Making Database Systems Usable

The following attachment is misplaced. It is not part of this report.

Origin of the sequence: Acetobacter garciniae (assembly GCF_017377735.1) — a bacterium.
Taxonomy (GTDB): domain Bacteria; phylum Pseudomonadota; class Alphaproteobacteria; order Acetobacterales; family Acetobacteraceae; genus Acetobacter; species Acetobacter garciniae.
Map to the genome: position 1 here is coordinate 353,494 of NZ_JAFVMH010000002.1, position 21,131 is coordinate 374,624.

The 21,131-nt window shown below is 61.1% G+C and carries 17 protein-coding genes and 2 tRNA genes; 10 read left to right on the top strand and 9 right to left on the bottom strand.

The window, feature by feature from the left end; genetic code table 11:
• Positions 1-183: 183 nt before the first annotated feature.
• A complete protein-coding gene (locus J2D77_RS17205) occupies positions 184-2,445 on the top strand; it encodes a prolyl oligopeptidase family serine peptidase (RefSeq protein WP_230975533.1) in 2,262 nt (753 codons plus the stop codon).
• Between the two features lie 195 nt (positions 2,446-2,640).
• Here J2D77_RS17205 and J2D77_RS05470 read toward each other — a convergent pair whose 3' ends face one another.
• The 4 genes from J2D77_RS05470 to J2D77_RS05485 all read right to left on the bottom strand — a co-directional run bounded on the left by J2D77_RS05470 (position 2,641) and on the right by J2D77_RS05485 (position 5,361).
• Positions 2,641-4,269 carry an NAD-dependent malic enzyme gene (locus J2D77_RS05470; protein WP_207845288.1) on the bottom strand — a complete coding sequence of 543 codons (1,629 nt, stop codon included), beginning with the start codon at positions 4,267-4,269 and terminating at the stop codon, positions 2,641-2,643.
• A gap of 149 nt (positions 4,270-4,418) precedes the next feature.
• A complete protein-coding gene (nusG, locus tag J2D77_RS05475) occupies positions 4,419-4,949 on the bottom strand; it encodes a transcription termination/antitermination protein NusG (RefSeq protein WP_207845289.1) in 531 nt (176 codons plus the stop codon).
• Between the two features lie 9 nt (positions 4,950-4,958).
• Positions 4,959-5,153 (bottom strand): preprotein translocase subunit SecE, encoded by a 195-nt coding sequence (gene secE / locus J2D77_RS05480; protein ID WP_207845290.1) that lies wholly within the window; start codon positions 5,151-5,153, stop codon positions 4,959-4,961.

Database researchers have striven to improve the capability of a database in terms of both performance and functionality. We assert that the usability of a database is as important as its capability. In this paper, we study why database systems today are so difficult to use. We identify a set of five pain points and propose a research agenda to address these.In particular, we introduce a presentation data model and recommend direct data manipulation with a schema later approach. We also stress the importance of provenance and of consistency across presentation models.